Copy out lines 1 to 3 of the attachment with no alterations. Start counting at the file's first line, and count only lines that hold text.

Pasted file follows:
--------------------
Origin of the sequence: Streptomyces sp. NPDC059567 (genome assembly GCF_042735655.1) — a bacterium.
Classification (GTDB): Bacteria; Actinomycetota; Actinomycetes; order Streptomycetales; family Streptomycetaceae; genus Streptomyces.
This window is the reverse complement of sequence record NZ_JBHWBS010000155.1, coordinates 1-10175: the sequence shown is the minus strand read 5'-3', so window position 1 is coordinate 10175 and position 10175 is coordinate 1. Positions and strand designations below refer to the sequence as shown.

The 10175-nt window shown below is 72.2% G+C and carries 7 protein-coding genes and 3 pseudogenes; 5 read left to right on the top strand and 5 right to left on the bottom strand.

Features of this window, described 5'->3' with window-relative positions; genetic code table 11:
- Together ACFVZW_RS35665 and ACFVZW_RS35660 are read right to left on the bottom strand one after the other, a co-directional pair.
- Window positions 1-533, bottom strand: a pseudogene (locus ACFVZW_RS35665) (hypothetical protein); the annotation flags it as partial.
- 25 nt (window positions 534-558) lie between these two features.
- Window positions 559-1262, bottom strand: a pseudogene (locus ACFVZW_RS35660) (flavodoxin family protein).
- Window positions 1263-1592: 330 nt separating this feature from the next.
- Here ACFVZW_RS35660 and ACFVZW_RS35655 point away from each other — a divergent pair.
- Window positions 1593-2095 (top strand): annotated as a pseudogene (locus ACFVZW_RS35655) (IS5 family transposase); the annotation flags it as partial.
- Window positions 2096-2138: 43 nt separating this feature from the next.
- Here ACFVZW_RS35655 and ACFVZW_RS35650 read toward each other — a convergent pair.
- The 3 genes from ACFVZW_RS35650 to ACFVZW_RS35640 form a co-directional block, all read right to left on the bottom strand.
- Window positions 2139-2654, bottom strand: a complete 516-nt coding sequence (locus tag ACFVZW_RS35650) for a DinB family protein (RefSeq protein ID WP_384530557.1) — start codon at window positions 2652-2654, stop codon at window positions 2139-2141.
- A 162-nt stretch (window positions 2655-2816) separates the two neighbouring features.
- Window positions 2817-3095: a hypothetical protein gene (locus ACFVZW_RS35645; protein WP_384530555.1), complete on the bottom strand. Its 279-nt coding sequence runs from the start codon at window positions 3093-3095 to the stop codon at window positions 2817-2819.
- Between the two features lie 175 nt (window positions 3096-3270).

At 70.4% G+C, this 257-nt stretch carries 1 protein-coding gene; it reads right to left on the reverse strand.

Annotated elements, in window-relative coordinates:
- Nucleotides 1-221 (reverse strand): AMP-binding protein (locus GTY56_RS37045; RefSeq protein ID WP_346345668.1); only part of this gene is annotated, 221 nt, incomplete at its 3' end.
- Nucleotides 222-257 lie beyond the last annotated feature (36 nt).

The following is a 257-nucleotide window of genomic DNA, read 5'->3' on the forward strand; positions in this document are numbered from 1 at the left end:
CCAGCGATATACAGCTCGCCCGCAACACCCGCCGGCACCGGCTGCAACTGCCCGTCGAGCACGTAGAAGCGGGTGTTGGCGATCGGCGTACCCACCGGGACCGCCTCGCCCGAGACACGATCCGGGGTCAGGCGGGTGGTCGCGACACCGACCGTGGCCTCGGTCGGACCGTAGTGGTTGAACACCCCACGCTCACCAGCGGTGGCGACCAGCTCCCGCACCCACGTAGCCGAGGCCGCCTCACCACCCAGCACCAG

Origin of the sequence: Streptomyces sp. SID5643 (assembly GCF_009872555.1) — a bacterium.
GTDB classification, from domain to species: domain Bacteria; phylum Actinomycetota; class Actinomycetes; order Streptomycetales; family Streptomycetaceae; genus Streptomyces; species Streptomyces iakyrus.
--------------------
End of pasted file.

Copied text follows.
Origin of the sequence: Streptomyces sp. NPDC059567 (genome assembly GCF_042735655.1) — a bacterium.
Classification (GTDB): Bacteria; Actinomycetota; Actinomycetes; order Streptomycetales; family Streptomycetaceae; genus Streptomyces.
This window is the reverse complement of sequence record NZ_JBHWBS010000155.1, coordinates 1-10175: the sequence shown is the minus strand read 5'-3', so window position 1 is coordinate 10175 and position 10175 is coordinate 1. Positions and strand designations below refer to the sequence as shown.